Wizards of the Coast has launched a new online community for strategy gamers. According to Wizards' press release: "Gleemax will be built on three pillars – community, games, and editorial content – each representing the essence of what WotC has been providing strategy gamers for more than 15 years."
And it's called Gleemax. Gleemax.
This post at Lifehack about stand-up desks caught my eye. I've found myself working this way at home recently -- we have a jelly cupboard in our library that's about the perfect height for me, and since it's in the middle of our first-floor is the perfect place to check e-mail or work on a project and still keep an eye on the kids.
Looking back over my Top of the Pile columns, and considering what this week's might bring, I found that I was in something of a rut -- I've got my standard comics that I get every month -- X-Men, Conan, Ex Machinia, Batman -- but I haven't been venturing very far from that core. That's partly a monetary issue -- I just can't afford to pick up too many more comics then I already do -- but there's also my comic comfort level: I'm just used to my routine.
I decided to shake things up this week by trying out some new titles, adding Omega Flight and the Incredible Hulk to my pile, and picking up a fun new one-shot for my daughter Jordan.
Radio Active reaches a milestone with Episode #50, but it ends up being a fairly quiet birthday with news of a Nuketown road trip, a GenCon update, adventures in parenting with nosebleeds, and a summer reading list.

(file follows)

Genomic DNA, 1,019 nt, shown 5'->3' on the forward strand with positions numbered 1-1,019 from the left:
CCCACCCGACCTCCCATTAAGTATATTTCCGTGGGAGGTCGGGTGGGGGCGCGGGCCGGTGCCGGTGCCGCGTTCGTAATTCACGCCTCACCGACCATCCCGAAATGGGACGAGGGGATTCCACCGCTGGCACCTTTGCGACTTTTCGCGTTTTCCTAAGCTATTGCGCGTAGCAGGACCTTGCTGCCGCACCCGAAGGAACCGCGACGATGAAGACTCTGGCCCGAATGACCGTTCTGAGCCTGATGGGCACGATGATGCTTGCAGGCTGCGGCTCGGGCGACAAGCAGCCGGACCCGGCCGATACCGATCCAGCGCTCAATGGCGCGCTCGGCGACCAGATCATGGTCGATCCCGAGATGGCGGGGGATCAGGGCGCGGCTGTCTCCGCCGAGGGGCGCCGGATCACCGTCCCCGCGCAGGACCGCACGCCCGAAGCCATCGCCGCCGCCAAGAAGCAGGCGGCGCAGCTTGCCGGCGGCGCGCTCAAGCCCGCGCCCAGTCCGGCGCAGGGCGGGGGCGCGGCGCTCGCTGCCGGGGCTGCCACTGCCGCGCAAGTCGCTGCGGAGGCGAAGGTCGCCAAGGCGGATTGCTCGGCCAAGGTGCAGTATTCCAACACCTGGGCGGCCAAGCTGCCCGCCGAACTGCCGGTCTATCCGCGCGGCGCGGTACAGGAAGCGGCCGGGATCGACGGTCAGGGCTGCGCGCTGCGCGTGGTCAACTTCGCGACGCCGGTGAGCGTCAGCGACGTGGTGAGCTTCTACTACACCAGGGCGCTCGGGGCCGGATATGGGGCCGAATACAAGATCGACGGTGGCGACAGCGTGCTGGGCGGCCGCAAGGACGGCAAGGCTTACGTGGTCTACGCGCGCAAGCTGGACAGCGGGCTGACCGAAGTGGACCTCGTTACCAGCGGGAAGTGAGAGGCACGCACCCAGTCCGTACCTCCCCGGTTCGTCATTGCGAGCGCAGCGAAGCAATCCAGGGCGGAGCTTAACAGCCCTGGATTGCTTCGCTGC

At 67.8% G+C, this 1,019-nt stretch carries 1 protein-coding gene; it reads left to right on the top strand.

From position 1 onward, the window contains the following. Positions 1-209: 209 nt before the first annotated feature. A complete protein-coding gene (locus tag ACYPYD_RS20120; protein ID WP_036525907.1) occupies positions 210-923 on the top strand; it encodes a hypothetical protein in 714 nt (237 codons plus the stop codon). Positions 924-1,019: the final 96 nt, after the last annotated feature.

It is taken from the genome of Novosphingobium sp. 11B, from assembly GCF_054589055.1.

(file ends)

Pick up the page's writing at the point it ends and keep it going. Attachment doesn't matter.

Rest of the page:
After a week away from home at the Portal 2007 higher ed conference at Gettysburg College, I've returned home to an inbox overflowing with games. My Xbox 360 will be seeing heavy action this weekend as I put Shadowrun and Forza 2 through its paces, while my non-videogame moments will likely be consumed by reading The Mastermind's Manual and Lockdown sourcebooks for Mutants & Masterminds.
Finally, Friday night gaming arrived just in time with a return to the misty lands of Ravenloft and our ongoing attempt to find the long lost Amulet of Ravenkind.
Interested in teaching kids how to play role-playing games? Then check out the article "Role-Playing Games and Kids" by Katrina Middelburg-Creswell on RoleplayingTips.com. She's a high school teacher and RPG club organizer in the Netherlands, and her two-part article offers tips on how to organize a kid gaming group and then what sorts of games and techniques to use when teaching them how to play. Hat tip to Treasure Tables for finding this gem.
A while back at My Play, Gerald Cameron proposed the idea of the "BHAC" (Big, Hairy, Audacious Campaign), the sort of campaign that's earth-trembling huge its shear audacity and (I'm assuming) its variance from the norm.
He throws out one example: normal D&D campaigns usually have a home town or city ... what happens if that city is build on the corpse of a tarrasque? It spawned a corresponding conversation over at Treasure Tables, with examples like a world overrun by vampires, a world in which everyone has superpowers, and one where giants rule over millions of humanoid slaves.
The Star Wars: Saga Edition Role-Playing Game is the third Star Wars RPG released by Wizards of the Coast. Like it's predecessors, its based on a variant of the d20 engine that drives Dungeons & Dragons. Unlike the previous editions though, this one truly feels like Star Wars.
The headline says it all. I'm reviewing the new Star Wars: Saga Edition as a freelance gig. My review copy arrived Wednesday; my playtest of the game was scheduled for Friday and the game review is due Monday. At the same time, my Knights of the Dinner Table column was due Friday, my next freelance web review is due Tuesday and oh, wait, there's that Shadowrun game review I need to start thinking about for next week.
Meanwhile, at work -- meaning my day job -- I'm scrambling to get our Moodle installation up and running with a full faculty and course list as well as a spiffy new theme before I leave for a conference.
So I'm feeling a little stressed. And Friday's Game Day column is a little late.